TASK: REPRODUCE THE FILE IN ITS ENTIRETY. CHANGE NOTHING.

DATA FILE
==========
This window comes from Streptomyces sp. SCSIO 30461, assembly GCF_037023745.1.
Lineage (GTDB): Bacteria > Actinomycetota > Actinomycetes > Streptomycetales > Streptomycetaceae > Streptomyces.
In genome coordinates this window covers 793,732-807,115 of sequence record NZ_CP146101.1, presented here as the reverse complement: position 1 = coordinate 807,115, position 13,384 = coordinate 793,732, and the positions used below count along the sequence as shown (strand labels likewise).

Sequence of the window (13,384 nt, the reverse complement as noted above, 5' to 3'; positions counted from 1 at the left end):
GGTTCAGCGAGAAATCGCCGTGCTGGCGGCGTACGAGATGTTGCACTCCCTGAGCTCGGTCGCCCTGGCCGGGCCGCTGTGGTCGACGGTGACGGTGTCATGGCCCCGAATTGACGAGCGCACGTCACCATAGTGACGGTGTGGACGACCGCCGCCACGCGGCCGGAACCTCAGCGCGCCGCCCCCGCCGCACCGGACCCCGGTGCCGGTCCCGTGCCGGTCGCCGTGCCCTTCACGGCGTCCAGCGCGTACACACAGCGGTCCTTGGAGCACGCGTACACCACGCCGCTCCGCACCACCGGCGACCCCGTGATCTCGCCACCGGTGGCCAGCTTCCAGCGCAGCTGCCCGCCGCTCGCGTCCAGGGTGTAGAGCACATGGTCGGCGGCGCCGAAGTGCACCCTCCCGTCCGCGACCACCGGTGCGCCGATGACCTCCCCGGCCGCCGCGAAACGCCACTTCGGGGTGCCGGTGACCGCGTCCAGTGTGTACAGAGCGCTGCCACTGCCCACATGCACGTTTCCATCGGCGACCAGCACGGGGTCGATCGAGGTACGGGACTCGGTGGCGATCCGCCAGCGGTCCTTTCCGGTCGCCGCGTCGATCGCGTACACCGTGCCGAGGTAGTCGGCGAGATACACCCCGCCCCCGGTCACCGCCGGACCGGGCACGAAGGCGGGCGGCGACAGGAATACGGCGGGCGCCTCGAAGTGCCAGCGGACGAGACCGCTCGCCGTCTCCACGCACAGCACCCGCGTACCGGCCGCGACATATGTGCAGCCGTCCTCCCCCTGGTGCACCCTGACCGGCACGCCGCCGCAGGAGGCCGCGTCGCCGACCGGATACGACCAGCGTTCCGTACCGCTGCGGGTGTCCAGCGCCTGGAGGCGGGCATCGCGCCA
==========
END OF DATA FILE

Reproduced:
This window comes from Streptomyces sp. SCSIO 30461, assembly GCF_037023745.1.
Lineage (GTDB): Bacteria > Actinomycetota > Actinomycetes > Streptomycetales > Streptomycetaceae > Streptomyces.
In genome coordinates this window covers 793,732-807,115 of sequence record NZ_CP146101.1, presented here as the reverse complement: position 1 = coordinate 807,115, position 13,384 = coordinate 793,732, and the positions used below count along the sequence as shown (strand labels likewise).

Sequence of the window (13,384 nt, the reverse complement as noted above, 5' to 3'; positions counted from 1 at the left end):
GGTTCAGCGAGAAATCGCCGTGCTGGCGGCGTACGAGATGTTGCACTCCCTGAGCTCGGTCGCCCTGGCCGGGCCGCTGTGGTCGACGGTGACGGTGTCATGGCCCCGAATTGACGAGCGCACGTCACCATAGTGACGGTGTGGACGACCGCCGCCACGCGGCCGGAACCTCAGCGCGCCGCCCCCGCCGCACCGGACCCCGGTGCCGGTCCCGTGCCGGTCGCCGTGCCCTTCACGGCGTCCAGCGCGTACACACAGCGGTCCTTGGAGCACGCGTACACCACGCCGCTCCGCACCACCGGCGACCCCGTGATCTCGCCACCGGTGGCCAGCTTCCAGCGCAGCTGCCCGCCGCTCGCGTCCAGGGTGTAGAGCACATGGTCGGCGGCGCCGAAGTGCACCCTCCCGTCCGCGACCACCGGTGCGCCGATGACCTCCCCGGCCGCCGCGAAACGCCACTTCGGGGTGCCGGTGACCGCGTCCAGTGTGTACAGAGCGCTGCCACTGCCCACATGCACGTTTCCATCGGCGACCAGCACGGGGTCGATCGAGGTACGGGACTCGGTGGCGATCCGCCAGCGGTCCTTTCCGGTCGCCGCGTCGATCGCGTACACCGTGCCGAGGTAGTCGGCGAGATACACCCCGCCCCCGGTCACCGCCGGACCGGGCACGAAGGCGGGCGGCGACAGGAATACGGCGGGCGCCTCGAAGTGCCAGCGGACGAGACCGCTCGCCGTCTCCACGCACAGCACCCGCGTACCGGCCGCGACATATGTGCAGCCGTCCTCCCCCTGGTGCACCCTGACCGGCACGCCGCCGCAGGAGGCCGCGTCGCCGACCGGATACGACCAGCGTTCCGTACCGCTGCGGGTGTCCAGCGCCTGGAGGCGGGCATCGCGCCA